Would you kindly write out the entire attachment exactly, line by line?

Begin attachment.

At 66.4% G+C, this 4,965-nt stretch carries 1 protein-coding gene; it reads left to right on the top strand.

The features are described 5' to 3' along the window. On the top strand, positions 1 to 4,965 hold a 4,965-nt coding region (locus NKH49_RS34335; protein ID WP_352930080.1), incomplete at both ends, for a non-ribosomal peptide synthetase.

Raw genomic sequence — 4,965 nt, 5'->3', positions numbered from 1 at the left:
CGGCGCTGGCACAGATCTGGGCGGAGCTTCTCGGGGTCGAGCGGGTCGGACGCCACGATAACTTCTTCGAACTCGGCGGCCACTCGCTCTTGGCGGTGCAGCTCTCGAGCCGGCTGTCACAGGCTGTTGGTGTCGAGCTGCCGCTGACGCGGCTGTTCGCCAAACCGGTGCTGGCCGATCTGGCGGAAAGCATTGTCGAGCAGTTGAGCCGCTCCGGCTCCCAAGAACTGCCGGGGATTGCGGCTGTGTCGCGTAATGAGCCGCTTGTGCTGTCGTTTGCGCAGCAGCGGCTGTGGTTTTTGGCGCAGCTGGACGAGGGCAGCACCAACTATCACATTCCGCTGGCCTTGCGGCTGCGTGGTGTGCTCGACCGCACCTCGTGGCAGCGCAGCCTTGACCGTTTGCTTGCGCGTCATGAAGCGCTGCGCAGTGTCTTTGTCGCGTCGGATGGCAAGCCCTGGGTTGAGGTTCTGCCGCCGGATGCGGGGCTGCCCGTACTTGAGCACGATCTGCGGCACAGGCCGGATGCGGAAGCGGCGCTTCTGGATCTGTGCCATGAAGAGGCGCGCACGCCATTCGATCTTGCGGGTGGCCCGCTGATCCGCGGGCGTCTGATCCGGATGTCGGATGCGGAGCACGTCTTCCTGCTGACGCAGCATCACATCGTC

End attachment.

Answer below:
At 66.4% G+C, this 4,965-nt stretch carries 1 protein-coding gene; it reads left to right on the top strand.

The features are described 5' to 3' along the window. On the top strand, positions 1 to 4,965 hold a 4,965-nt coding region (locus NKH49_RS34335; protein ID WP_352930080.1), incomplete at both ends, for a non-ribosomal peptide synthetase.

Raw genomic sequence — 4,965 nt, 5'->3', positions numbered from 1 at the left:
CGGCGCTGGCACAGATCTGGGCGGAGCTTCTCGGGGTCGAGCGGGTCGGACGCCACGATAACTTCTTCGAACTCGGCGGCCACTCGCTCTTGGCGGTGCAGCTCTCGAGCCGGCTGTCACAGGCTGTTGGTGTCGAGCTGCCGCTGACGCGGCTGTTCGCCAAACCGGTGCTGGCCGATCTGGCGGAAAGCATTGTCGAGCAGTTGAGCCGCTCCGGCTCCCAAGAACTGCCGGGGATTGCGGCTGTGTCGCGTAATGAGCCGCTTGTGCTGTCGTTTGCGCAGCAGCGGCTGTGGTTTTTGGCGCAGCTGGACGAGGGCAGCACCAACTATCACATTCCGCTGGCCTTGCGGCTGCGTGGTGTGCTCGACCGCACCTCGTGGCAGCGCAGCCTTGACCGTTTGCTTGCGCGTCATGAAGCGCTGCGCAGTGTCTTTGTCGCGTCGGATGGCAAGCCCTGGGTTGAGGTTCTGCCGCCGGATGCGGGGCTGCCCGTACTTGAGCACGATCTGCGGCACAGGCCGGATGCGGAAGCGGCGCTTCTGGATCTGTGCCATGAAGAGGCGCGCACGCCATTCGATCTTGCGGGTGGCCCGCTGATCCGCGGGCGTCTGATCCGGATGTCGGATGCGGAGCACGTCTTCCTGCTGACGCAGCATCACATCGTC